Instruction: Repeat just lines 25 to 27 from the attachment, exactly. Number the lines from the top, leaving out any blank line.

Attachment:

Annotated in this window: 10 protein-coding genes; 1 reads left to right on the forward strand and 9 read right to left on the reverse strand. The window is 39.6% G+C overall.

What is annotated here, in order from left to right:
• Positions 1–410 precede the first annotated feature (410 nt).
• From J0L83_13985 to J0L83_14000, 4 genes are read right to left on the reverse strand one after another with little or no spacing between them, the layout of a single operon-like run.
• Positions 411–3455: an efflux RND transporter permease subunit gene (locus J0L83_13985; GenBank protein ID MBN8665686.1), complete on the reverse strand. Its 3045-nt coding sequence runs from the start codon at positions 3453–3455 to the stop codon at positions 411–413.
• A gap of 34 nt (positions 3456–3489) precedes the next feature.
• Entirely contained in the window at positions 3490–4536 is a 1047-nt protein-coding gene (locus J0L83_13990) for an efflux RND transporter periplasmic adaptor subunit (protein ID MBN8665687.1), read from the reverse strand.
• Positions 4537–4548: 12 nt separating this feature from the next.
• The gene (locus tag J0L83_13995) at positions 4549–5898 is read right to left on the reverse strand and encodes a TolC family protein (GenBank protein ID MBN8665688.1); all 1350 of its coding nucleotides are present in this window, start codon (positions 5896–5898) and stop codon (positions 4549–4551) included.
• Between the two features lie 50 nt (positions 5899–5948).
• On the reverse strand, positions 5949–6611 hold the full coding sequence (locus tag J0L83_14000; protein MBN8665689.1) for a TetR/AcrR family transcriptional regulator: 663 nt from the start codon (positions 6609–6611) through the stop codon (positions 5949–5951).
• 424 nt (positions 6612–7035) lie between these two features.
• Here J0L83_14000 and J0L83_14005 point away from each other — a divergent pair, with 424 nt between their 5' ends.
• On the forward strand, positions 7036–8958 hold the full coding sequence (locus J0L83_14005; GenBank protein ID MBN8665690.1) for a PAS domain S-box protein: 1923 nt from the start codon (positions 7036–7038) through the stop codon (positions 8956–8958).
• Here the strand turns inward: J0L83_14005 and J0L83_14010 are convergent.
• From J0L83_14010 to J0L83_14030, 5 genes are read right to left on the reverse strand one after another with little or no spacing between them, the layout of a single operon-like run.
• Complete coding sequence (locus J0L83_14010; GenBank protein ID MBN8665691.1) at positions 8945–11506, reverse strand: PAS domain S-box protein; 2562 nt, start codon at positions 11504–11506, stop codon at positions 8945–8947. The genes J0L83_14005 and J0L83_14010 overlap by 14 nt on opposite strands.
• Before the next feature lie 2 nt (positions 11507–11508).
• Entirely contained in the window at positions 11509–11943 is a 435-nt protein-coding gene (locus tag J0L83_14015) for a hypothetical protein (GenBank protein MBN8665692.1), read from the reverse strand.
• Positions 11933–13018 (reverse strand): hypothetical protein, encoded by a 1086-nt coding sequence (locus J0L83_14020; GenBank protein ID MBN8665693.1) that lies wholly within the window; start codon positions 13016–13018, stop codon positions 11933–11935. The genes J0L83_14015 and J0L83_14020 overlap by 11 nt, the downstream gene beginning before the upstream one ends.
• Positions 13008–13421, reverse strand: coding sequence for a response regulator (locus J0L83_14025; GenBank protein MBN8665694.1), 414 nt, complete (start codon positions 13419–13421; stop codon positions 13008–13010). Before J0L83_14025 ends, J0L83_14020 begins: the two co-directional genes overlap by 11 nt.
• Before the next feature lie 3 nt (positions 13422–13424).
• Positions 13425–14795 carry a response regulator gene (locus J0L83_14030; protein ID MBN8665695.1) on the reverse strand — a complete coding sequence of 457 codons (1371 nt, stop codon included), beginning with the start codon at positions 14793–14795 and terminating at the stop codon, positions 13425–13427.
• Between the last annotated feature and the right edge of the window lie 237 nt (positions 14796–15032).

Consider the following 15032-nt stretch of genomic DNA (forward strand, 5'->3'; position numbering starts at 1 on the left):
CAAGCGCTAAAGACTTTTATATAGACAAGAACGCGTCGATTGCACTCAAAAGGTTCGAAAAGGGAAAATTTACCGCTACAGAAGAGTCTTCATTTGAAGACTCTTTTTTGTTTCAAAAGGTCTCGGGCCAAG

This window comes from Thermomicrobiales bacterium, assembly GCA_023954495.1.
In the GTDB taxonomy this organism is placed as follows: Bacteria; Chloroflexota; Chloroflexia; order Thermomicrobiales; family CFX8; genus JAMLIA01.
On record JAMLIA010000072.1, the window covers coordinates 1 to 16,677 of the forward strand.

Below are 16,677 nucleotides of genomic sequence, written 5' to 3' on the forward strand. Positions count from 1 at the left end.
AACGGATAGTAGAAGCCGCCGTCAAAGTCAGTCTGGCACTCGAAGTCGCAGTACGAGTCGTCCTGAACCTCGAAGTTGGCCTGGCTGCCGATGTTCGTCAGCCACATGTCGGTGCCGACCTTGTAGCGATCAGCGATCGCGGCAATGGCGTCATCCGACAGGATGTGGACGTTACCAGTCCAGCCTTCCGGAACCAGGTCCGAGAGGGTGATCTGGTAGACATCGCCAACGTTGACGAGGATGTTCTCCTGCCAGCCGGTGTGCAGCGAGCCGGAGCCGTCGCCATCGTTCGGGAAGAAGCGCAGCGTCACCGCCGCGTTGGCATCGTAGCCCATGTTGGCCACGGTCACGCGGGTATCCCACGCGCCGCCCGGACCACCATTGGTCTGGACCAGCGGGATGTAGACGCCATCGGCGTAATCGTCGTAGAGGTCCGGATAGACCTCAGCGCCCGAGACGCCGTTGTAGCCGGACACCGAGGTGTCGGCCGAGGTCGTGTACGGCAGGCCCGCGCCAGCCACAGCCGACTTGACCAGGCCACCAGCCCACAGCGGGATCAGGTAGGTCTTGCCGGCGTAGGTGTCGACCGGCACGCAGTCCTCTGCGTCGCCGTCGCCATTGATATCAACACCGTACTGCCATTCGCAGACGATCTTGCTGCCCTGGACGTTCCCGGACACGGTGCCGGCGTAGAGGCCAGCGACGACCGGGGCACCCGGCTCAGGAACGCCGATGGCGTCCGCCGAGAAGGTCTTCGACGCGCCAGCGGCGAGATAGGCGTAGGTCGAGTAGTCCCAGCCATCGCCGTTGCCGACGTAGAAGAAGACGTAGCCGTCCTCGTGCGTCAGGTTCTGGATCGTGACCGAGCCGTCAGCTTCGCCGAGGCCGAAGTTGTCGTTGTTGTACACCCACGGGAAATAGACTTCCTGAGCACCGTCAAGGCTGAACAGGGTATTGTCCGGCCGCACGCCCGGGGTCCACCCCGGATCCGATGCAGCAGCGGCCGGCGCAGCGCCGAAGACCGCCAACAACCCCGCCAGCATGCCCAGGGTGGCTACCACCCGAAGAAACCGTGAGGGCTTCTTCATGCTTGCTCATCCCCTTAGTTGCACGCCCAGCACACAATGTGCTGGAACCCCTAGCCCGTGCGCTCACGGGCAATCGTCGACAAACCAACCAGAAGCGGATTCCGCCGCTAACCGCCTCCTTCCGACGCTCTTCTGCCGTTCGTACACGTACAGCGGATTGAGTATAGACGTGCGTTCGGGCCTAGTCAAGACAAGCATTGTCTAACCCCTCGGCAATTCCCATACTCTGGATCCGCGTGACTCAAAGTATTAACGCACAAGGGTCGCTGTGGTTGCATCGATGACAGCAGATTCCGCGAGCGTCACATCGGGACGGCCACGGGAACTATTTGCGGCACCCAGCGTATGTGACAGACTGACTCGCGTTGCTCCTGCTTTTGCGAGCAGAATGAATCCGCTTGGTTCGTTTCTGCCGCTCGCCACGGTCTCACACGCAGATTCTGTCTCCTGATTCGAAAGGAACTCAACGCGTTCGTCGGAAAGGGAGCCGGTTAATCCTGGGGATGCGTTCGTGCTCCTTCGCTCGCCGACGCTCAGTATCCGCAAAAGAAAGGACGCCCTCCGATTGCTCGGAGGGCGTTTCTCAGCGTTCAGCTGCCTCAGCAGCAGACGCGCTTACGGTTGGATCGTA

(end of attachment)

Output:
Consider the following 15032-nt stretch of genomic DNA (forward strand, 5'->3'; position numbering starts at 1 on the left):
CAAGCGCTAAAGACTTTTATATAGACAAGAACGCGTCGATTGCACTCAAAAGGTTCGAAAAGGGAAAATTTACCGCTACAGAAGAGTCTTCATTTGAAGACTCTTTTTTGTTTCAAAAGGTCTCGGGCCAAG

This window comes from Thermomicrobiales bacterium, assembly GCA_023954495.1.